The Shrine of the Stowe Missal

The shrine consists of a rectangular box of oak covered with decorated metal plates. It is of two periods, both closely datable by inscriptions which occur on the two principal faces. The earlier consists of the lower face and the narrow sides, which may be dated between 1027 and 1033. The later, comprising the upper face and an inserted lobed setting on the lower face, dates to between 1371 and 1381.

Lower face

The lower face (now detached) is decorated with plates of copper alloy covered in silver. It has a broad border and is laid out in the form of a cross with openwork panels of geometric ornament between the arms. The cross was later partly cut away to accommodate a four-lobed mount of silver originally set with an oval stone, now missing. The inscription can nevertheless be reconstructed. It asks for a prayer for the abbot of Lorrha, Mathgamain Ua Cathail (+1037) and for Find Ua Dúngalaigh, king of Múscraige Tíre (+1033). It also mentions Donnchadh mac Briain, styled 'king of Ireland' and Mac Raith Ua Donnchada, king of the Eoganacht of Cashel (+1052) as well as the name of the maker, Donnchadh Ua Taccáin 'of the community of Cluain (Clonmacnoise)'.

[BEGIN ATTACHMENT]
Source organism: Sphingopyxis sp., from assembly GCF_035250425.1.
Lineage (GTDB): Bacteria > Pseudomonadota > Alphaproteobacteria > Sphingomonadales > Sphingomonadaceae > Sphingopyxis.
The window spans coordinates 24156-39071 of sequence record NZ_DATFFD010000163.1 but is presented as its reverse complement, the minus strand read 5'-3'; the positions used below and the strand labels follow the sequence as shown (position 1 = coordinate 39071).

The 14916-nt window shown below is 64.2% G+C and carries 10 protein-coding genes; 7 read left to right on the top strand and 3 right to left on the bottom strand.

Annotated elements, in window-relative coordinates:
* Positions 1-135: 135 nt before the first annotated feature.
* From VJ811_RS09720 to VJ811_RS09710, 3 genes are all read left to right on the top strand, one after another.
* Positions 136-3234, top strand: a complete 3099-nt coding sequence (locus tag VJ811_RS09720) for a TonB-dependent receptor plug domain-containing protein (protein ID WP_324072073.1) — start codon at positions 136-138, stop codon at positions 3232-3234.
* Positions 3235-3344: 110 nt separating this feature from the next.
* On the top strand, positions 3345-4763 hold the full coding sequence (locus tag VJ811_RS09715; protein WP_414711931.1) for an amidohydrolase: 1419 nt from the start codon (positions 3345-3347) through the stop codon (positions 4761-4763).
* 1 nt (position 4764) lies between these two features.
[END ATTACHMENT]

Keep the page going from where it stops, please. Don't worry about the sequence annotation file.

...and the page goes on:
Bottom side

The bottom side bears an openwork cast copper alloy medallion with a figure of an angel between quadrupeds. This is flanked by openwork panels of geometric ornament.

Dexter side

This side has a central plaque of copper alloy depicting a pair of ecclesiastics, one holding a bell, the other a short staff on either side of a seated figure playing a lyre above which is an angel. This is flanked by openwork panels of foliate and geometric ornament. On the left is the figure of a stag attacked by a pair of hounds; the tip of a spear pointed at the stag's neck.

Sinister side

At the centre is an openwork copper alloy plaque depicting a bearded warrior holding a short sword, flanked by pairs of dog-like animals. Openwork panels of foliate and geometric ornament are placed on either side. On the right is an openwork copper alloy with a figure of a warrior with shield and spear.

Top side

This bears an openwork cast copper alloy medallion with a figure of an angel between quadrupeds. To the left is an openwork panel of foliate ornament.

Upper face

The centre is occupied by a jewelled cross of gilt silver set with rock crystals, red and blue glass and an ivory bead. Plates of gilt silver between the cross arms depict (clockwise from top left) the Crucifixion; an ecclesiastic; a figure of a bishop and the Virgin and Child. The inscription invokes a prayer for Pilib Ó Ceinnéidigh, 'king of Ormond' and his wife Áine, both of whom died in 1381. It also refers to Giolla Ruadhán Ó Macáin, abbot of the Augustinian priory of Lorrha and the maker, Domhnall Ó Tolairi.

Dr. Raghnall Ó Floinn, National Museum of Ireland.